When Should You See Your Doctor for a Mole?

Everyone has moles on their skin. According to Everyday Health, it’s normal to have between 10 and 40 moles. Some you’re born with, while others develop later in life. Most moles appear by age 20, but sun exposure can cause more moles to form or make the ones you already have appear darker.  

This poses the question—which moles are harmless, and when should you see your doctor for a mole? 

Keep an eye on your moles, and be watchful for any new moles or changes to your existing ones. If you have a family history of skin cancer or atypical moles, your doctor may suggest routine evaluations from a dermatologist. 

The ABCDEs of Melanoma 

The indicators of skin cancer can be labeled A through E. If you see any of them, contact your doctor for advice. 

  • A is for Asymmetry: Normal moles are small and circular. A mole that looks different on one side than the other might be precancerous. 
  • B is for Border: A mole with jagged, uneven, or otherwise irregular borders is a cause for concern. 
  • C is for Color: Most moles are a single color. If yours has various shades of black, brown, red, white, or even blue, schedule an appointment with a dermatologist. 
  • D is for Diameter: Large moles are more likely to be cancerous. Any mole with a diameter larger than a pencil eraser should be evaluated. 
  • E is for Evolution: A mole that changes size, shape, or color over time could indicate cancer. 

Moles to Watch Out For 

Keep in mind that moles tend to enlarge and stick out, becoming a skin tag in the process. This is perfectly normal and not a sign of cancer. Most moles are harmless and will never cause problems. However, in addition to knowing your ABCDEs, you should also watch out for these specific types of moles:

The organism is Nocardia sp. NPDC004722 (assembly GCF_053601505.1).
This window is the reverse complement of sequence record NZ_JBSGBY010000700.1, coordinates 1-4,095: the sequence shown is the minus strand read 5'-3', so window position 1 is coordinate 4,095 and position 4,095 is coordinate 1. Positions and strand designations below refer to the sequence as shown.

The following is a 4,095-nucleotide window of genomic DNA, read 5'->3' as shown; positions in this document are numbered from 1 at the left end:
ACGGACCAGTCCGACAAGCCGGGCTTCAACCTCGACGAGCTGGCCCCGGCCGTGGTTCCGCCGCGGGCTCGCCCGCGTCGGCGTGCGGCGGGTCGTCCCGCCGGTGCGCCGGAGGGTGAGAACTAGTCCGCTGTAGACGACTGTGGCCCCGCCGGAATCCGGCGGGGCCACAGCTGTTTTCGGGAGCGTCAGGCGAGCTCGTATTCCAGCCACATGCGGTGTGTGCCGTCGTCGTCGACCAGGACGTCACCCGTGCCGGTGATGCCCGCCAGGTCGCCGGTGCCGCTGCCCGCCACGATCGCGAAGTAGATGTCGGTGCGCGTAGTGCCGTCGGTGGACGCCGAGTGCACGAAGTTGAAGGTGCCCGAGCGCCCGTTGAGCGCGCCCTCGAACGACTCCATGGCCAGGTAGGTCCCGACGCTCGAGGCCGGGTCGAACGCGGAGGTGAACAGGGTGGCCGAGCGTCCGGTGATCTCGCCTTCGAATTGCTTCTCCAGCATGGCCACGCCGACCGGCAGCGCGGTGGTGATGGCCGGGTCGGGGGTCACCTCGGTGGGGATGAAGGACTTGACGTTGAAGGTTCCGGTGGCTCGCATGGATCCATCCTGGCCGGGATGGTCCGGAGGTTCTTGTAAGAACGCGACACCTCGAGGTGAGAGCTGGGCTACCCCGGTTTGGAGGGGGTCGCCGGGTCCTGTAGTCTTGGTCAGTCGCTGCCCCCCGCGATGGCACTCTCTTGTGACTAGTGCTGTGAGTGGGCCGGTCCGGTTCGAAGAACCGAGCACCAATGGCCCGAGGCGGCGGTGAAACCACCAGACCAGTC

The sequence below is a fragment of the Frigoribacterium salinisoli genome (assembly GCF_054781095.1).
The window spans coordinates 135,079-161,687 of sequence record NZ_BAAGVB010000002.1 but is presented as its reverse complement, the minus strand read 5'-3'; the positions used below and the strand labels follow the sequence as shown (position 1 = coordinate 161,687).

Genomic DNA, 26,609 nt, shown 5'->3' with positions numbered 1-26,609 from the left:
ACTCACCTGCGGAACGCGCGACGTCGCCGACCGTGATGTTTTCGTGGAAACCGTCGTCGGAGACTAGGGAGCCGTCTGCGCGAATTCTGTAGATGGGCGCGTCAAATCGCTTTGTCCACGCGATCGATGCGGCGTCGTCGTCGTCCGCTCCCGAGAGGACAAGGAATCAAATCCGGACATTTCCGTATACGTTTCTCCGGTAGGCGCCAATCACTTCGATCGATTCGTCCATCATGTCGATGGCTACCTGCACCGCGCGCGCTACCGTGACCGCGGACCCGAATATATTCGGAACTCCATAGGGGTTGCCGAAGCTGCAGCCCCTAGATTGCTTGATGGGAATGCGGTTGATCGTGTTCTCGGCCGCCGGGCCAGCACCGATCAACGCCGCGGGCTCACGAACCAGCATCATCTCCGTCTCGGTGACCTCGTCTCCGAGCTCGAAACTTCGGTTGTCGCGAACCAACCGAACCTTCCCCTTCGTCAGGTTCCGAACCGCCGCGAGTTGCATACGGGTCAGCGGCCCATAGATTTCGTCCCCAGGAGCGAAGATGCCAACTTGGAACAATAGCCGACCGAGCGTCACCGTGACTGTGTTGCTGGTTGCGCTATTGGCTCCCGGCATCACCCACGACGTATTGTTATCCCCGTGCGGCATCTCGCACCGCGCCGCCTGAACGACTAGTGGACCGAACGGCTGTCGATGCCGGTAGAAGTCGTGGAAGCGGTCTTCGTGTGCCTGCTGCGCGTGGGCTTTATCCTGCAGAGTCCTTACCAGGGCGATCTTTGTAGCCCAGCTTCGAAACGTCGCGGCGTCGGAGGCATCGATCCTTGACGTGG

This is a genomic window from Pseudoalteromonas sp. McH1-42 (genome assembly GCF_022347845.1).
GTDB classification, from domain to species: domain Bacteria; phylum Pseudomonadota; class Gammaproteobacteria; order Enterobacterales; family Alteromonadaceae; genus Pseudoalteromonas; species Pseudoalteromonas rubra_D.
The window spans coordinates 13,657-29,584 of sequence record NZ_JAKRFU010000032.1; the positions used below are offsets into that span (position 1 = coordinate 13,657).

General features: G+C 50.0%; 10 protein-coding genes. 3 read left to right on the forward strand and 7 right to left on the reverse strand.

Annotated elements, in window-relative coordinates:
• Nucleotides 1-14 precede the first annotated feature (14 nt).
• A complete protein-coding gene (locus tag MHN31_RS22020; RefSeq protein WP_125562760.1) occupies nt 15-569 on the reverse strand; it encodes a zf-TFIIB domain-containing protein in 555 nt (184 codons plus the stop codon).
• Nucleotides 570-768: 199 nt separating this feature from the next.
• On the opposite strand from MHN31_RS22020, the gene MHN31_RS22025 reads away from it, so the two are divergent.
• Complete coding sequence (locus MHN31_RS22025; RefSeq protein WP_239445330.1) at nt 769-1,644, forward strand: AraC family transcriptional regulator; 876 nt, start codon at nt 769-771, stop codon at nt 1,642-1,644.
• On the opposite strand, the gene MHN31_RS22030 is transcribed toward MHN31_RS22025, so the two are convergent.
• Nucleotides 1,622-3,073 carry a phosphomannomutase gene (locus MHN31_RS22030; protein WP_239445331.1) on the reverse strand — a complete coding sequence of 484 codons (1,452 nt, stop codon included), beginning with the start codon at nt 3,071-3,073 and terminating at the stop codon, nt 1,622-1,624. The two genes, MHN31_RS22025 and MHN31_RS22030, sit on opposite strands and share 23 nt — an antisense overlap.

• New moles: Not all new moles are dangerous, but be watchful of any that develop after age 20, especially on any areas that get excessive sun exposure. 
  • Bothersome moles: Any itchy, bleeding, or painful moles deserve an evaluation from a dermatologist. 
  • Atypical moles: These types of moles showcase the ABCDEs of melanoma. They often run in families and may increase your risk of developing skin cancer. 

Why See a Doctor About a Mole? 

It’s important to consult with a doctor about suspicious moles because they are often early indicators of malignant melanoma, a life-threatening type of skin cancer. Melanoma is nearly 100 percent curable—as long as you receive an early diagnosis and treatment. 

Swinyer-Woseth Dermatology is equipped to examine, diagnose, and remove cancerous moles here at our Salt Lake City office. If you’re suspicious of a strange-looking mole, it never hurts to have it checked out. Call us today at 801-682-4715 to ask any questions or set up an appointment with a board-certified dermatologist. 

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